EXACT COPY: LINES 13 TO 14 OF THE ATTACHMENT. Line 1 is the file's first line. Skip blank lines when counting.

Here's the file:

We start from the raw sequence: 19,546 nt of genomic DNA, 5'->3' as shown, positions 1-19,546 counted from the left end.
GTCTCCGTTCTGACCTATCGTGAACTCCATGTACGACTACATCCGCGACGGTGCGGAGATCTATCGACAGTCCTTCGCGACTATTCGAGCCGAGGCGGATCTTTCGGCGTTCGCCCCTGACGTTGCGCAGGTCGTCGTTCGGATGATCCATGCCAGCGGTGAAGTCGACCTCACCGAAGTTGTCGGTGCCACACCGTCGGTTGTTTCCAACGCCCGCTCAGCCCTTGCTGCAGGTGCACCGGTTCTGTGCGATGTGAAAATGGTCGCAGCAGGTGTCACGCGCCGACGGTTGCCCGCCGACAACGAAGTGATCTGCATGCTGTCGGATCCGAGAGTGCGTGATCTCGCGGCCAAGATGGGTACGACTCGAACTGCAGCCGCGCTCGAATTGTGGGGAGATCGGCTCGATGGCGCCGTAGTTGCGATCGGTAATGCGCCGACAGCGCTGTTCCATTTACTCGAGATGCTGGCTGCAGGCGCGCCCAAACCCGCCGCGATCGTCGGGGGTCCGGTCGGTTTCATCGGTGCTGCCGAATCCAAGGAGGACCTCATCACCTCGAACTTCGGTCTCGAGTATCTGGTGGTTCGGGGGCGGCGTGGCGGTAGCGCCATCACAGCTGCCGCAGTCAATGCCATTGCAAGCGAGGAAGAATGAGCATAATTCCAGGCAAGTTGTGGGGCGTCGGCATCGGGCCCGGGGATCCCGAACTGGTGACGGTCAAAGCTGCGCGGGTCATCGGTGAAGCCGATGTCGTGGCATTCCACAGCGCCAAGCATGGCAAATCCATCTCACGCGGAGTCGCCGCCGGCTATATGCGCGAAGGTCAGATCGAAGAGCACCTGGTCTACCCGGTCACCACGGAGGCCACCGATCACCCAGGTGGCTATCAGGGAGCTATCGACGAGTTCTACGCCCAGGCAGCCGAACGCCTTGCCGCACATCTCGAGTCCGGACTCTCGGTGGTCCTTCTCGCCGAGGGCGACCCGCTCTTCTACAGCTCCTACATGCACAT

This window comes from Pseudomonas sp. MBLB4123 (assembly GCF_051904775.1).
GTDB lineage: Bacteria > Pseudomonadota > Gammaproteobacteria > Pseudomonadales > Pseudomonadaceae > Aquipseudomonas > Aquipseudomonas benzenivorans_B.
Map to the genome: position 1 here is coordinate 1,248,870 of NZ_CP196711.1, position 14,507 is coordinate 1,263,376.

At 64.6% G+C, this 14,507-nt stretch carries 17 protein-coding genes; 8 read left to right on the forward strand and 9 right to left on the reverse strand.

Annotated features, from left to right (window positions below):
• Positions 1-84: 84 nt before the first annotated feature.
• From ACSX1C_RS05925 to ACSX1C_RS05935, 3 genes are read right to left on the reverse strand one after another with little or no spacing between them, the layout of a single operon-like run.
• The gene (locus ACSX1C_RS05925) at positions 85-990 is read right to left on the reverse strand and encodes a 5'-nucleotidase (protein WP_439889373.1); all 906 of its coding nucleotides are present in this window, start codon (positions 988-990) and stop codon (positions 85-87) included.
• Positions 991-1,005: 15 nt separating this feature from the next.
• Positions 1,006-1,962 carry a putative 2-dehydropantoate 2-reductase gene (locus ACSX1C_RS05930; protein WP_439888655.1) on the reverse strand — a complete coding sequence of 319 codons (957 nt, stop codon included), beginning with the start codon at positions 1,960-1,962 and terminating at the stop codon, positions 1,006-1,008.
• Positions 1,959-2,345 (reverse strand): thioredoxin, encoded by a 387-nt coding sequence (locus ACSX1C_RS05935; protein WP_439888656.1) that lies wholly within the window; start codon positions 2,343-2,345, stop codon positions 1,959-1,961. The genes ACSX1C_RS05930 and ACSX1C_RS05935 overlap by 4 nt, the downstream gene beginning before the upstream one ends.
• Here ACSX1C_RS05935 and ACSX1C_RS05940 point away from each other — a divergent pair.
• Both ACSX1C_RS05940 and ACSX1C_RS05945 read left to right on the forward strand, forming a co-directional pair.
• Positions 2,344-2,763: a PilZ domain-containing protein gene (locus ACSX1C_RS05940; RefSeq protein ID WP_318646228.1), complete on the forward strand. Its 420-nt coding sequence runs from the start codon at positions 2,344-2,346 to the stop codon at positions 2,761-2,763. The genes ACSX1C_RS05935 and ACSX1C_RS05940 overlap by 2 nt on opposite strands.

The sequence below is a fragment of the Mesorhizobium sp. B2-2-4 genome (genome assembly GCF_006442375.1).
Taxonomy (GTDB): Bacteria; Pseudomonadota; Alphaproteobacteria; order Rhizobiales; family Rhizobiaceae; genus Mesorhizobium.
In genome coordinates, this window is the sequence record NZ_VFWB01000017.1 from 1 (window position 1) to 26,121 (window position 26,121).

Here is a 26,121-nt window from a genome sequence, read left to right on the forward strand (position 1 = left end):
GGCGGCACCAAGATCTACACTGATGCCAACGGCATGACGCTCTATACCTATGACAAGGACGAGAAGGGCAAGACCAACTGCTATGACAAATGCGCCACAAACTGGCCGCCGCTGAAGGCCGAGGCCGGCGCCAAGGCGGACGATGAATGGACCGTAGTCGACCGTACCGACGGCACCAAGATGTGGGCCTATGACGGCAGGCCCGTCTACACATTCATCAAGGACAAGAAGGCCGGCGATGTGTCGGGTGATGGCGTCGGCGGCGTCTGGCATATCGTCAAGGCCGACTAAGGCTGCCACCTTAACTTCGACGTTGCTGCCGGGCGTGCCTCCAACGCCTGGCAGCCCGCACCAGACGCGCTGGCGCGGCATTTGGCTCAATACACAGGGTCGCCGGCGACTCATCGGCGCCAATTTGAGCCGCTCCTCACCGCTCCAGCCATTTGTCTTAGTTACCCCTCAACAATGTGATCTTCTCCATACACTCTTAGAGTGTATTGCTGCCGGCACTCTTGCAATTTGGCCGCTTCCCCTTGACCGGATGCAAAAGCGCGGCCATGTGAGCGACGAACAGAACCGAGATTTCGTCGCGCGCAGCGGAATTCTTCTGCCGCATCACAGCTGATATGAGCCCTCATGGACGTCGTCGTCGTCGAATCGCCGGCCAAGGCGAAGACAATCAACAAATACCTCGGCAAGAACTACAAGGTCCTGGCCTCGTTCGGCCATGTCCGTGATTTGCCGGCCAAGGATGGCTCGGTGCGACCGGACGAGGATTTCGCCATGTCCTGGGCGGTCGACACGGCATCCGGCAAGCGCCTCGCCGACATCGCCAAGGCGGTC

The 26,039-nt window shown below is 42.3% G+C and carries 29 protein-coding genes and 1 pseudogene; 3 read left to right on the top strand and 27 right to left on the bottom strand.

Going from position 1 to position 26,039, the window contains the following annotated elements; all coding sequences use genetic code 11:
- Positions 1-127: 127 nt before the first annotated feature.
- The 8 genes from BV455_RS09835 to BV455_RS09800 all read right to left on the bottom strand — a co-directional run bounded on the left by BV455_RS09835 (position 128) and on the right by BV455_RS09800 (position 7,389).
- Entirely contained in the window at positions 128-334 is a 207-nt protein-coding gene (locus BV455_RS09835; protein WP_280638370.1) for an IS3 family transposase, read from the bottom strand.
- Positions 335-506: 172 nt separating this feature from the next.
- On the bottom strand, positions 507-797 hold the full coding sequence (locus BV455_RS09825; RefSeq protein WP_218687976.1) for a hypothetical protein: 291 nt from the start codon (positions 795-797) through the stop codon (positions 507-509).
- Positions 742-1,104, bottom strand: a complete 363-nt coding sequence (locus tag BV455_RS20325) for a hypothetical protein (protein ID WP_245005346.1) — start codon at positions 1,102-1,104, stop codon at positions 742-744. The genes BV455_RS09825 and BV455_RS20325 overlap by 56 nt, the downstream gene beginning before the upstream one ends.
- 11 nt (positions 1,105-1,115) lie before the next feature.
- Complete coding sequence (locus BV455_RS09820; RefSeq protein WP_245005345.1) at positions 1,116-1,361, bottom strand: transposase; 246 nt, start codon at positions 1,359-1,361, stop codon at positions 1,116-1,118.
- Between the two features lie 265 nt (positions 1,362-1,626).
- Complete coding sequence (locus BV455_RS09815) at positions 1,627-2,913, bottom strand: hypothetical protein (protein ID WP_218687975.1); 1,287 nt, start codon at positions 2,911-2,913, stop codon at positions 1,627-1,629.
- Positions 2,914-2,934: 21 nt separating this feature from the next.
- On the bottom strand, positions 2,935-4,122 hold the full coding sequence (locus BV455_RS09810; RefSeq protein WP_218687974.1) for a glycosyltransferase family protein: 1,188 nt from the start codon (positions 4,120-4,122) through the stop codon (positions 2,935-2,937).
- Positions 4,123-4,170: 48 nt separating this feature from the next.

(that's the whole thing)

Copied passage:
• Positions 1,959-2,345 (reverse strand): thioredoxin, encoded by a 387-nt coding sequence (locus ACSX1C_RS05935; protein WP_439888656.1) that lies wholly within the window; start codon positions 2,343-2,345, stop codon positions 1,959-1,961. The genes ACSX1C_RS05930 and ACSX1C_RS05935 overlap by 4 nt, the downstream gene beginning before the upstream one ends.
• Here ACSX1C_RS05935 and ACSX1C_RS05940 point away from each other — a divergent pair.